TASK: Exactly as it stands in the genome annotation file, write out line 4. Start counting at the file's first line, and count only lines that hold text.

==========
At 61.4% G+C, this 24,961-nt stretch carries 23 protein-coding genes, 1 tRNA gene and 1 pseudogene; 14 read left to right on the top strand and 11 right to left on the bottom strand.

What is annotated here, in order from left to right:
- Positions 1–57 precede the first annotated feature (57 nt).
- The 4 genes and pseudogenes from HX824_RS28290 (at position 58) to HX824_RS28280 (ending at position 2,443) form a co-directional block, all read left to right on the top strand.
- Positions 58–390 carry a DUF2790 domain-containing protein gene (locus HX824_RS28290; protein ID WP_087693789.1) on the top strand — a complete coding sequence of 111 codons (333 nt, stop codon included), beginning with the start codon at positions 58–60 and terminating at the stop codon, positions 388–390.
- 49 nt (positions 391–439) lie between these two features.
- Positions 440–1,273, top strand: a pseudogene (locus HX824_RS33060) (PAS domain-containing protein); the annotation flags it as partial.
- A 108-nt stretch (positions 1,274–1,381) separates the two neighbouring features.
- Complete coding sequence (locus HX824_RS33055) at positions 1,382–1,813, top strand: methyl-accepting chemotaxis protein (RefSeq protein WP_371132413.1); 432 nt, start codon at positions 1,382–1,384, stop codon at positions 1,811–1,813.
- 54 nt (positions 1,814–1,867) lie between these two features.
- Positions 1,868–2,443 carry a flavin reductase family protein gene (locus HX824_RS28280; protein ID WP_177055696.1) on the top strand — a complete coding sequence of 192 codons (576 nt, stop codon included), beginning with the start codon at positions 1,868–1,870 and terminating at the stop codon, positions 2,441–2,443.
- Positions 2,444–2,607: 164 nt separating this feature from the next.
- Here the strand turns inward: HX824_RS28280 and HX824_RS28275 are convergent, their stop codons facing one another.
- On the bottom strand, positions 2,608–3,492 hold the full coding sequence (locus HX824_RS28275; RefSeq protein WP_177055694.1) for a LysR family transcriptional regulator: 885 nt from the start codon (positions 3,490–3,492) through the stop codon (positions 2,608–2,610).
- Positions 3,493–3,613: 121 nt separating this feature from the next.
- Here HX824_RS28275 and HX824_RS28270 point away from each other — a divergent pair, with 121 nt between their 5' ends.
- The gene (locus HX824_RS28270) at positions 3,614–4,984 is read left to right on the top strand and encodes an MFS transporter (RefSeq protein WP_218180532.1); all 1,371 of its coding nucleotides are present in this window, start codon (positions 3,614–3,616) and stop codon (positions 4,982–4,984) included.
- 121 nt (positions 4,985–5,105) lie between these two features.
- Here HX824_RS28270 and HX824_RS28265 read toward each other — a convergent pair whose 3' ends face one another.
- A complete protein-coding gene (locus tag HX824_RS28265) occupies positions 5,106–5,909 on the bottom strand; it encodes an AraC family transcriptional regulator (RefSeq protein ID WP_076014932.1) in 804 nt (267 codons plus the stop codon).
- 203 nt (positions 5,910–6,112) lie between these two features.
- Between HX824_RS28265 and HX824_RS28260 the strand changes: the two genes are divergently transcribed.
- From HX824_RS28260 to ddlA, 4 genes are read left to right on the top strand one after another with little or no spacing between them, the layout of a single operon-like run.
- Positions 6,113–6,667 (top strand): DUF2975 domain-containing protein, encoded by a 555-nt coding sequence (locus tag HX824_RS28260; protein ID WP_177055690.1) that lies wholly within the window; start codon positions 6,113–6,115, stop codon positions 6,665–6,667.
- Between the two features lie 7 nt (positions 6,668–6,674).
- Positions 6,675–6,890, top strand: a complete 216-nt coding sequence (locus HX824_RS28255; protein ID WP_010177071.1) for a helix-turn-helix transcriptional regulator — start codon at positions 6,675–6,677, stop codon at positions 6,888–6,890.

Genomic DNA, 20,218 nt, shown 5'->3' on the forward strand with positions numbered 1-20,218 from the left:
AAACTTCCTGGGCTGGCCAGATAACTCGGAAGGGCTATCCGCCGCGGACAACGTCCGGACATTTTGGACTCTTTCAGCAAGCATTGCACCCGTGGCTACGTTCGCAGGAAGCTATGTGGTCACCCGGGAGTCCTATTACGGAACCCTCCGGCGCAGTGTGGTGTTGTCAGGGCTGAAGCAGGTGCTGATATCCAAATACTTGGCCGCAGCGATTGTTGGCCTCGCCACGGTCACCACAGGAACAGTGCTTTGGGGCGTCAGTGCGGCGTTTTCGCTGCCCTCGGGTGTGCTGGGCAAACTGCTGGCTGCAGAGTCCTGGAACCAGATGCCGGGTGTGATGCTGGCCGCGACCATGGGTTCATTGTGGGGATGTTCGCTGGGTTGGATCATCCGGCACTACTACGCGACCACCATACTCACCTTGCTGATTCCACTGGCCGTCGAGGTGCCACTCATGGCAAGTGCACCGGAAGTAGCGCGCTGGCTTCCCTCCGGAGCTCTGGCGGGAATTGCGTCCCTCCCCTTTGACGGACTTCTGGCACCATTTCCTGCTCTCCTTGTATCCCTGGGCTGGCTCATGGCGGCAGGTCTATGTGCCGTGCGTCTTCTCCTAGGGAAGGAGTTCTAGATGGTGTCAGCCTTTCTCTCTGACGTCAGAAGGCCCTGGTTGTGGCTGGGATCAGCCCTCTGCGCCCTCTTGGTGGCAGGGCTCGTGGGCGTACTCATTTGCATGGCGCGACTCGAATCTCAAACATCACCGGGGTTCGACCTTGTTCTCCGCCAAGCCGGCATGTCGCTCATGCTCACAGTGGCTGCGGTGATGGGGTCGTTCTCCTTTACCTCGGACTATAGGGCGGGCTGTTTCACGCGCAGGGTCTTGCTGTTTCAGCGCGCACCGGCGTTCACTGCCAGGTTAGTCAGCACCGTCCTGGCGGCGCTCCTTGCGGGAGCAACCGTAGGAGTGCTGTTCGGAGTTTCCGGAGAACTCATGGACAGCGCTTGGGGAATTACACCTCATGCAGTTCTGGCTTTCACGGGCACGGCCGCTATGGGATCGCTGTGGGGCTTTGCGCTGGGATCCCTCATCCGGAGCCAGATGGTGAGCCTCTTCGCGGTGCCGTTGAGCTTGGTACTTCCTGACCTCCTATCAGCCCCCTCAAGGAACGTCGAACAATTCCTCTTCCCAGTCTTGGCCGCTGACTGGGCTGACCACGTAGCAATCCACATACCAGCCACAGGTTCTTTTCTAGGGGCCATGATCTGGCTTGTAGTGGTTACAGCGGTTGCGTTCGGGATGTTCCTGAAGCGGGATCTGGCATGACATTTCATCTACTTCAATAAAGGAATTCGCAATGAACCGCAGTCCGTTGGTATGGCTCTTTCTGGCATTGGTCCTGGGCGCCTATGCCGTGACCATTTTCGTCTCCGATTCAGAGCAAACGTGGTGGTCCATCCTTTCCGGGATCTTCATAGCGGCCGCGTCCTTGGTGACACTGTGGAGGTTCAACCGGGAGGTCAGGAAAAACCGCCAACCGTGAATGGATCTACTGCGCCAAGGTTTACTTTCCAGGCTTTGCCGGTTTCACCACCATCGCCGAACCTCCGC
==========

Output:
- The 4 genes and pseudogenes from HX824_RS28290 (at position 58) to HX824_RS28280 (ending at position 2,443) form a co-directional block, all read left to right on the top strand.